Monday, January 21, 2013

Mythical Beast

“I was at 10,000 feet or so,” says wildlife researcher Phil Manlick. “My friends were fishing on one side of an alpine lake, but I was sleeping, and facing the other direction. I opened my eyes and saw a wolverine running across a snowfield on the north side of the canyon. First, I gestured wildly, trying to get the group’s attention. Then I yelled. They still didn’t hear. One of the group had been talking all week about how much he wanted to see a wolverine, so finally I shouted his name, ‘ALEX!’ at the top of my lungs. Either the wolverine was named Alex,” Phil jokes, “or I disturbed him a bit, because the large weasel stopped and looked at us. Then the wolverine turned and ran straight up over one of the highest passes in the Tetons, right into Idaho.”

Phil has researched various animals all over the country, from elk and mule deer in Oregon, to cougars and grizzly bears in Washington. He has tracked wolves in the Grand Tetons, and now pine martens in Clam Lake, WI. But from the excitement he shows in his face, voice, and even gestures as he tells this well-worn story, you can tell that this was a highlight of his animal encounters.

And it’s no wonder. Wolverines are among the most elusive creatures on the planet, and have become an almost mythical beast. As the largest land-dwelling member of the weasel family, wolverines take weasels’ reputations for fierceness to the highest level. By some estimates, if a wolverine were the size of a bear, it would be the strongest creature on Earth. It is no exaggeration that the wolverine is the strongest animal of its size.

With this strength of body and of will, wolverines live in some of the toughest terrain – the most rugged, remote and fiercely raw – and can prey on large animals like deer, moose, wild sheep, and elk. Wolverines are opportunistic feeders that also eat carrion, smaller mammals, eggs, roots, and berries. Food in their harsh habitats can be scarce, so they have adapted to a feast-or-famine lifestyle by reportedly eating up to 40 pounds (their own bodyweight) at one time when food is available. This earned them the scientific name Gulo gulo, which means “glutton” in Latin.

Even rock-hard frozen food doesn’t present a problem to wolverines, since they, like other mustelids, possess a special upper molar in the back of the mouth that is rotated 90 degrees, towards the inside of the mouth. This special characteristic allows wolverines to tear off meat from prey or carrion that has been frozen solid.

This and other adaptions give wolverines an advantage in winter. Big, padded paws help them run through deep snow, and a relatively large, compact body and a thick winter pelage minimizes heat loss. Their dark, oily fur is also highly hydrophobic, making it resistant to frost. Humans in many cultures have taken advantage of this trait by using the fur to line jackets and parkas. Scientists estimate that wolverines do not experience cold stress at even negative forty degrees Fahrenheit.

Wolverines seem tough enough to withstand almost anything. And yet, their population in the United States declined precipitously by the turn of the last century, and is still declining today. Poisoned carcasses and fur trapping precipitated the initial decline. A completely different set of stressors acts today.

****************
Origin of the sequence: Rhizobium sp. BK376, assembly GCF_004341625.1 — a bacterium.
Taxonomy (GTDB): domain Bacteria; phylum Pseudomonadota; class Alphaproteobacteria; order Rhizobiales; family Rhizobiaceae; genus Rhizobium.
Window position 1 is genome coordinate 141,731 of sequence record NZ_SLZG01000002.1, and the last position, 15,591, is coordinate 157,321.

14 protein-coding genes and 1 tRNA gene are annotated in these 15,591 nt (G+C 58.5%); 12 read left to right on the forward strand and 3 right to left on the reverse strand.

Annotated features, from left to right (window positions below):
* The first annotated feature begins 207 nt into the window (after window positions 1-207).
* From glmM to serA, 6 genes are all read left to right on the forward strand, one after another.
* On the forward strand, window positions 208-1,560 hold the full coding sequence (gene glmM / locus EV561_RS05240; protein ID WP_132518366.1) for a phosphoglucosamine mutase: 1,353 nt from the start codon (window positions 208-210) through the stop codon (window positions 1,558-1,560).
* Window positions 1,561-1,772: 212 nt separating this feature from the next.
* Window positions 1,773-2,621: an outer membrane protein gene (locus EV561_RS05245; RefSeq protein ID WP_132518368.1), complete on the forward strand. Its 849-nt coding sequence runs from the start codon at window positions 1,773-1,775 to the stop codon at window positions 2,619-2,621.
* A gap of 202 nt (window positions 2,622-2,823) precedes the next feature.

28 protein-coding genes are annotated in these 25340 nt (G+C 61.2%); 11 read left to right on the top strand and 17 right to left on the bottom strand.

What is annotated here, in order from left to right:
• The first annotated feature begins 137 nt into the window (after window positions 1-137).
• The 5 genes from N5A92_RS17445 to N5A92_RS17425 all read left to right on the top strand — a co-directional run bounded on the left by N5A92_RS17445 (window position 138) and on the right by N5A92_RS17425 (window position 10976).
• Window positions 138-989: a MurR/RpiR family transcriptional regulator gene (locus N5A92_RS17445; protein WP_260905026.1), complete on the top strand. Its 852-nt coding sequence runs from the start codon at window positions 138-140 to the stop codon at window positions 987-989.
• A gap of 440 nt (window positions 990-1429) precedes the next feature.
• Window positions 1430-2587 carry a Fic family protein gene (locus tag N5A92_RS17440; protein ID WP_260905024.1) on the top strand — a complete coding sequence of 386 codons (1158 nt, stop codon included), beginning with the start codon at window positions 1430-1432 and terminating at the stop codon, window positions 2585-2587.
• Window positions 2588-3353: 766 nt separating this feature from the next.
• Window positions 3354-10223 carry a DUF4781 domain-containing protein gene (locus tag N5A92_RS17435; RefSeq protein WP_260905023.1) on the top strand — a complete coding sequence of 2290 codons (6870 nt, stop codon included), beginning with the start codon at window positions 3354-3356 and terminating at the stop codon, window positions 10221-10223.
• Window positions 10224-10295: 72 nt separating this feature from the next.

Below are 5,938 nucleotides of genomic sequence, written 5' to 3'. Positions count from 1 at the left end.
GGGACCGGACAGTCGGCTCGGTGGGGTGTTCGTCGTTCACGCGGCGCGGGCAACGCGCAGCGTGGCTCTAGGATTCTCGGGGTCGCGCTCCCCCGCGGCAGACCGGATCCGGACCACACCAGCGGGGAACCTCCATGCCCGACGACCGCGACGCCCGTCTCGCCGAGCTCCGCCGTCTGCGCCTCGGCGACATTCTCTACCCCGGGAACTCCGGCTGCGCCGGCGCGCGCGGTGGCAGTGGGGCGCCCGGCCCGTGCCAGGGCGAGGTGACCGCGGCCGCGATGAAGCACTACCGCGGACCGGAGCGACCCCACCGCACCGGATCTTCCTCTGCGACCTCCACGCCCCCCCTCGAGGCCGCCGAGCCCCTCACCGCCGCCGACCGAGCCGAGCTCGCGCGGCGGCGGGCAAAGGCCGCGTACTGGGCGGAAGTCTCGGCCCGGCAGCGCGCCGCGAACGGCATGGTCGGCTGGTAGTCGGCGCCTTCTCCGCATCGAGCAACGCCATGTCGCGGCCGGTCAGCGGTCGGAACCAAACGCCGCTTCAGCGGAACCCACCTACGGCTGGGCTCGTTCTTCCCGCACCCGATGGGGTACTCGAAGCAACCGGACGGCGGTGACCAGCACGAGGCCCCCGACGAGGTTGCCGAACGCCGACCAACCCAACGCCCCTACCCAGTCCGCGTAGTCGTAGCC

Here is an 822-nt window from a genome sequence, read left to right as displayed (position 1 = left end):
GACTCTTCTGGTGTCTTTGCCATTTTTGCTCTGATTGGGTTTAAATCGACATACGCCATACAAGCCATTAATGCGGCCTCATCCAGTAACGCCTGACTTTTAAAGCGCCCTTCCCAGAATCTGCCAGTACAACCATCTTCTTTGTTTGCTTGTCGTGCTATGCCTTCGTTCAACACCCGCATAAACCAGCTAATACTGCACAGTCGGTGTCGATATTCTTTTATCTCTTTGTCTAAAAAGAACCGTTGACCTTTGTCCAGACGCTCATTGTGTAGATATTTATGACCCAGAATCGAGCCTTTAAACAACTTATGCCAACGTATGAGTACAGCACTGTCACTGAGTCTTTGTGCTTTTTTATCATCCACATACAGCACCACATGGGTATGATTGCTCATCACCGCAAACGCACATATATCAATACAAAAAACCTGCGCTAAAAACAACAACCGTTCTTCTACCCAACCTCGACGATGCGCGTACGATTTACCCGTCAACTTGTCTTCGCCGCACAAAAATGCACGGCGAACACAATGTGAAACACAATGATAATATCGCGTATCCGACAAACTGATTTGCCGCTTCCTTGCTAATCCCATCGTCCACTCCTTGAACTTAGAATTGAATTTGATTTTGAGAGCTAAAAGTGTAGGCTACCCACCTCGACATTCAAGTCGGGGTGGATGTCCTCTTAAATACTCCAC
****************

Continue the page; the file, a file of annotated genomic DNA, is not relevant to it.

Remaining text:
Spring snow cover through mid-May is essential to wolverine reproduction, since females raise their kits in snow dens that provide protection from the cold and predators. In fact, spring snow cover is the one factor that all wolverine habitats across the continent have in common. Although Wisconsin has not had regular spring snow cover recently, scientists surmise that the Little Ice Age from 1350 to 1850 may have provided better habitat for wolverines here before accurate records were kept.

The distribution of current wolverine records in the contiguous United States is limited to north-central Washington, northern and central Idaho, western Montana, and northwestern Wyoming, although rare sightings do still occur in the Great Lakes region. The wolverine was on Michigan's endangered species list until the late 1990s, when it was removed from the list because it wasn't expected to return. 

Although the wolverine is a candidate for the Federal Endangered Species List, its main threat is a warming climate, which cannot be addressed under the current Endangered Species Act. A National Center for Atmospheric Research study found that “Unless the wolverine is able to very rapidly adapt to summertime temperatures far above anything it currently experiences, and to a spring with little or no snow cover, it is unlikely that it will continue to survive in the contiguous U.S. under a high or medium-low carbon emissions scenario.”

The good news is that if we can reduce our emissions to the lowest emissions scenario, we can make help these mythical beasts survive in the Tetons, not just in legends. Phil would appreciate that, and so would his friend Alex.

For over 44 years, the Museum has served as a guide and mentor to generations of visitors and residents interested in learning to better appreciate and care for the extraordinary natural resources of the region. The Museum invites you to visit its facility in Cable at 13470 County Highway M. The current exhibit, STAR POWER: Energy from the Sun, opened in May 2012 and will remain open until April, 2013.


Find us on the web at to learn more about our exhibits and programs. Discover us on Facebook, or at our blogspot,

No comments:

Post a Comment